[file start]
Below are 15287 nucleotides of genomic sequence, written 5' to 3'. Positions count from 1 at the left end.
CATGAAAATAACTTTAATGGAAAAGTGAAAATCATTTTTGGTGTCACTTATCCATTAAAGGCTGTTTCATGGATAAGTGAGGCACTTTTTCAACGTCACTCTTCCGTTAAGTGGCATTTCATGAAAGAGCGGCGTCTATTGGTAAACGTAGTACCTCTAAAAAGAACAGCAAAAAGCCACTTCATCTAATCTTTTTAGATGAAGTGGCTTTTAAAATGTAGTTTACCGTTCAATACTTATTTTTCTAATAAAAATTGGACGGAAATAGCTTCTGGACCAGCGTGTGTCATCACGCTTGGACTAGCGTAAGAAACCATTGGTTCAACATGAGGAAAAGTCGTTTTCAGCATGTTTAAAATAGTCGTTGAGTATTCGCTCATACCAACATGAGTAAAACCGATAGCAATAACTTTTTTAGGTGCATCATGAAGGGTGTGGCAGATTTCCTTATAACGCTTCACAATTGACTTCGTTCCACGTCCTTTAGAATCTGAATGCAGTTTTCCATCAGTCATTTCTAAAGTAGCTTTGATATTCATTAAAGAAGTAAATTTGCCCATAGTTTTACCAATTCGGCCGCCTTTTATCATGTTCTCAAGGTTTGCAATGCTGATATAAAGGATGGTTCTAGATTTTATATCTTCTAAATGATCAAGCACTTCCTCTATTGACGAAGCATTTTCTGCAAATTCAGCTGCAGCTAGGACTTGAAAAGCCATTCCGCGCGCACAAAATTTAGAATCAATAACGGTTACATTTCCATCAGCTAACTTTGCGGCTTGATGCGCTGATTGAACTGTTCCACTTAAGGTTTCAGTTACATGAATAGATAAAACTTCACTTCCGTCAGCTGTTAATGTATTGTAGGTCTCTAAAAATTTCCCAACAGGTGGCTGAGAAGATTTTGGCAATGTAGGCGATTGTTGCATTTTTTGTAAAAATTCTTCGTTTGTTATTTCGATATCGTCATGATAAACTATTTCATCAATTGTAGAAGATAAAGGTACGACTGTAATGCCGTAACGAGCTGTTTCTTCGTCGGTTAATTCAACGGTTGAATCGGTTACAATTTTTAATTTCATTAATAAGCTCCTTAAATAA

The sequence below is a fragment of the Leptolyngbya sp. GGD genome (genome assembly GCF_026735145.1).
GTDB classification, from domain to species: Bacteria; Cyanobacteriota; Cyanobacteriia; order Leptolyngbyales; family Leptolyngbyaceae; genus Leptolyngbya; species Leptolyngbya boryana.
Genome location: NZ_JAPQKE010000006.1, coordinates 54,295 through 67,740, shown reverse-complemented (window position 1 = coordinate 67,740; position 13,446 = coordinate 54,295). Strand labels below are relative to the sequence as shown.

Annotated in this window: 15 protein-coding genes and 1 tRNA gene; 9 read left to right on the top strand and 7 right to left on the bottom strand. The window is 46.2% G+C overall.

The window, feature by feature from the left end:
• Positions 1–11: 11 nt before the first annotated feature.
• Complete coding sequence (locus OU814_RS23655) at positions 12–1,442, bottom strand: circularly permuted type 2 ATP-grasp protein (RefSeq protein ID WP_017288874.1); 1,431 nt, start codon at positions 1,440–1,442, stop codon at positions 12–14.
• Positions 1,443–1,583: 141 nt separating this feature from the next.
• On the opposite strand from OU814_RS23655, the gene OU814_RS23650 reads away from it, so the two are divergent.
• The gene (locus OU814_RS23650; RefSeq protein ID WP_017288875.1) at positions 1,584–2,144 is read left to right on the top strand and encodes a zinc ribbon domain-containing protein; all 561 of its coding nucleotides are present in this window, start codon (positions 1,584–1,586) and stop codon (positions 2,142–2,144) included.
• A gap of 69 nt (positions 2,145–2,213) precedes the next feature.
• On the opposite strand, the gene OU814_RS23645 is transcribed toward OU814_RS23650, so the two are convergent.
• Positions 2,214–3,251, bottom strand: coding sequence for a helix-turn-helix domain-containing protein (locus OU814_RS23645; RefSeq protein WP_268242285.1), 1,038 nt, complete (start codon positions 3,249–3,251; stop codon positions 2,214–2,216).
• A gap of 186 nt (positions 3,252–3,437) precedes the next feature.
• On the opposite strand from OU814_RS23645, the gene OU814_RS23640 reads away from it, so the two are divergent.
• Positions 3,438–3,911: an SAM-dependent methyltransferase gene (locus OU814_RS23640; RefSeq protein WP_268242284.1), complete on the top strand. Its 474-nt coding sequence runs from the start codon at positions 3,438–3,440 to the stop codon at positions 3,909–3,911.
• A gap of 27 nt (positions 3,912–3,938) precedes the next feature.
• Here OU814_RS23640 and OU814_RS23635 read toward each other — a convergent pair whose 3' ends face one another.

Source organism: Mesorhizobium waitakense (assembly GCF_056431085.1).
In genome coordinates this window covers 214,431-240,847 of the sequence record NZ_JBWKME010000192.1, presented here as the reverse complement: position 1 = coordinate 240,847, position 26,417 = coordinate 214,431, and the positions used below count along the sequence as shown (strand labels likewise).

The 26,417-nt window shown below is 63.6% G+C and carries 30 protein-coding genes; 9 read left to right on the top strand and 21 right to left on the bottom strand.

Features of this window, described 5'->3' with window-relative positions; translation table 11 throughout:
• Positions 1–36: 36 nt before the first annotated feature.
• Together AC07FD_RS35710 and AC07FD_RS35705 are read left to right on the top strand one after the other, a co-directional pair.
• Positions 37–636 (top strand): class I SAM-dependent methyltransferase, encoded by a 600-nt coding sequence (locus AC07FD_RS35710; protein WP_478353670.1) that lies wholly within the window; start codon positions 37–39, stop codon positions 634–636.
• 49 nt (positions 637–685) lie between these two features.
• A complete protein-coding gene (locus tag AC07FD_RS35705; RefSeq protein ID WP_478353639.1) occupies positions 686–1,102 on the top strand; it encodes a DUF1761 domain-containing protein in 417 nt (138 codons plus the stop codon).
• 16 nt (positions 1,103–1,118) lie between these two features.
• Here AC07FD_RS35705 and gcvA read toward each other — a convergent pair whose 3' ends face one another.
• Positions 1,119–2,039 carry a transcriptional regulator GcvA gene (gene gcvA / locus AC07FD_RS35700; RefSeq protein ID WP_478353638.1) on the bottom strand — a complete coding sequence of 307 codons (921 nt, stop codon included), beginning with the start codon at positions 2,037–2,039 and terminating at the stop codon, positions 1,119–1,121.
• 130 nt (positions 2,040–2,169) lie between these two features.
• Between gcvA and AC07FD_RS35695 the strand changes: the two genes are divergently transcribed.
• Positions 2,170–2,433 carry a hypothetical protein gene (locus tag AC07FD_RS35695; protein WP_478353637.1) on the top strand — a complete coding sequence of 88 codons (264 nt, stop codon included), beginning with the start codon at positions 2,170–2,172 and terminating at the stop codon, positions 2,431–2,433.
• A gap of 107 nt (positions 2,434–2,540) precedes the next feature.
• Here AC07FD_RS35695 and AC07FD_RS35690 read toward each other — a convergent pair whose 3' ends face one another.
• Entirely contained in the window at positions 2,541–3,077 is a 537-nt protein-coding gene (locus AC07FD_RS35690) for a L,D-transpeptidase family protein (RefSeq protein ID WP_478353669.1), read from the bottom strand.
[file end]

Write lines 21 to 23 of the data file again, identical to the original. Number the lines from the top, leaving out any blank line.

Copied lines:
Source organism: Mesorhizobium waitakense (assembly GCF_056431085.1).
In genome coordinates this window covers 214,431-240,847 of the sequence record NZ_JBWKME010000192.1, presented here as the reverse complement: position 1 = coordinate 240,847, position 26,417 = coordinate 214,431, and the positions used below count along the sequence as shown (strand labels likewise).

The 26,417-nt window shown below is 63.6% G+C and carries 30 protein-coding genes; 9 read left to right on the top strand and 21 right to left on the bottom strand.